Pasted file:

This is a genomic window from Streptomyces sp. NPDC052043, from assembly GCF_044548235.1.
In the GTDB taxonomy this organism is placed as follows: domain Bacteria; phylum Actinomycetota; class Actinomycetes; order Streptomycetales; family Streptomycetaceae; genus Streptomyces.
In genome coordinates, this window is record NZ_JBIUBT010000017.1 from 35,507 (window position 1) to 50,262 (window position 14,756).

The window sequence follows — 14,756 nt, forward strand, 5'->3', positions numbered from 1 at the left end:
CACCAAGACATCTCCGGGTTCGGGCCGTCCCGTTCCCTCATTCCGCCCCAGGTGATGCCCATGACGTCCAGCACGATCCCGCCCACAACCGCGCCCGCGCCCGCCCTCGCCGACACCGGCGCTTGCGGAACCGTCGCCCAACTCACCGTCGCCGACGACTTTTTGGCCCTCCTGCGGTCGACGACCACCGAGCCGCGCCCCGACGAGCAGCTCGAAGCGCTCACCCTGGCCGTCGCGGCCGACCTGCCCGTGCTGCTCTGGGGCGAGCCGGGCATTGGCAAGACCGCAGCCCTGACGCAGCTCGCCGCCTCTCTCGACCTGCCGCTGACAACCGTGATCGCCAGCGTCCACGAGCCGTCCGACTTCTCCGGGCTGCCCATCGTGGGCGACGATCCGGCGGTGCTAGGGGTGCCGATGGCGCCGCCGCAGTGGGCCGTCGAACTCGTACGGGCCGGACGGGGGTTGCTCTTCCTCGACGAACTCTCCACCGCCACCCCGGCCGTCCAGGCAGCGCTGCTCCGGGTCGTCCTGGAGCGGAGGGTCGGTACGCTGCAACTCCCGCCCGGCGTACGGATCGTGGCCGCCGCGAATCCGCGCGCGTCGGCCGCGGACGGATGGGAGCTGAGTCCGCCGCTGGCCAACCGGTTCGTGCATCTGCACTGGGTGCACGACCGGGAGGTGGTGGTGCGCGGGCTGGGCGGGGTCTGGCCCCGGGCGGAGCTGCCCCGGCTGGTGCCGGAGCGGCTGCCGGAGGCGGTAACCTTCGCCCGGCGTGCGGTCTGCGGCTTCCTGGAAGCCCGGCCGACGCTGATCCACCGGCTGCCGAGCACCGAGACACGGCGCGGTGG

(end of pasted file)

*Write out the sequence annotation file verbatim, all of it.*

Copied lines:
This is a genomic window from Streptomyces sp. NPDC052043, from assembly GCF_044548235.1.
In the GTDB taxonomy this organism is placed as follows: domain Bacteria; phylum Actinomycetota; class Actinomycetes; order Streptomycetales; family Streptomycetaceae; genus Streptomyces.
In genome coordinates, this window is record NZ_JBIUBT010000017.1 from 35,507 (window position 1) to 50,262 (window position 14,756).

The window sequence follows — 14,756 nt, forward strand, 5'->3', positions numbered from 1 at the left end:
CACCAAGACATCTCCGGGTTCGGGCCGTCCCGTTCCCTCATTCCGCCCCAGGTGATGCCCATGACGTCCAGCACGATCCCGCCCACAACCGCGCCCGCGCCCGCCCTCGCCGACACCGGCGCTTGCGGAACCGTCGCCCAACTCACCGTCGCCGACGACTTTTTGGCCCTCCTGCGGTCGACGACCACCGAGCCGCGCCCCGACGAGCAGCTCGAAGCGCTCACCCTGGCCGTCGCGGCCGACCTGCCCGTGCTGCTCTGGGGCGAGCCGGGCATTGGCAAGACCGCAGCCCTGACGCAGCTCGCCGCCTCTCTCGACCTGCCGCTGACAACCGTGATCGCCAGCGTCCACGAGCCGTCCGACTTCTCCGGGCTGCCCATCGTGGGCGACGATCCGGCGGTGCTAGGGGTGCCGATGGCGCCGCCGCAGTGGGCCGTCGAACTCGTACGGGCCGGACGGGGGTTGCTCTTCCTCGACGAACTCTCCACCGCCACCCCGGCCGTCCAGGCAGCGCTGCTCCGGGTCGTCCTGGAGCGGAGGGTCGGTACGCTGCAACTCCCGCCCGGCGTACGGATCGTGGCCGCCGCGAATCCGCGCGCGTCGGCCGCGGACGGATGGGAGCTGAGTCCGCCGCTGGCCAACCGGTTCGTGCATCTGCACTGGGTGCACGACCGGGAGGTGGTGGTGCGCGGGCTGGGCGGGGTCTGGCCCCGGGCGGAGCTGCCCCGGCTGGTGCCGGAGCGGCTGCCGGAGGCGGTAACCTTCGCCCGGCGTGCGGTCTGCGGCTTCCTGGAAGCCCGGCCGACGCTGATCCACCGGCTGCCGAGCACCGAGACACGGCGCGGTGG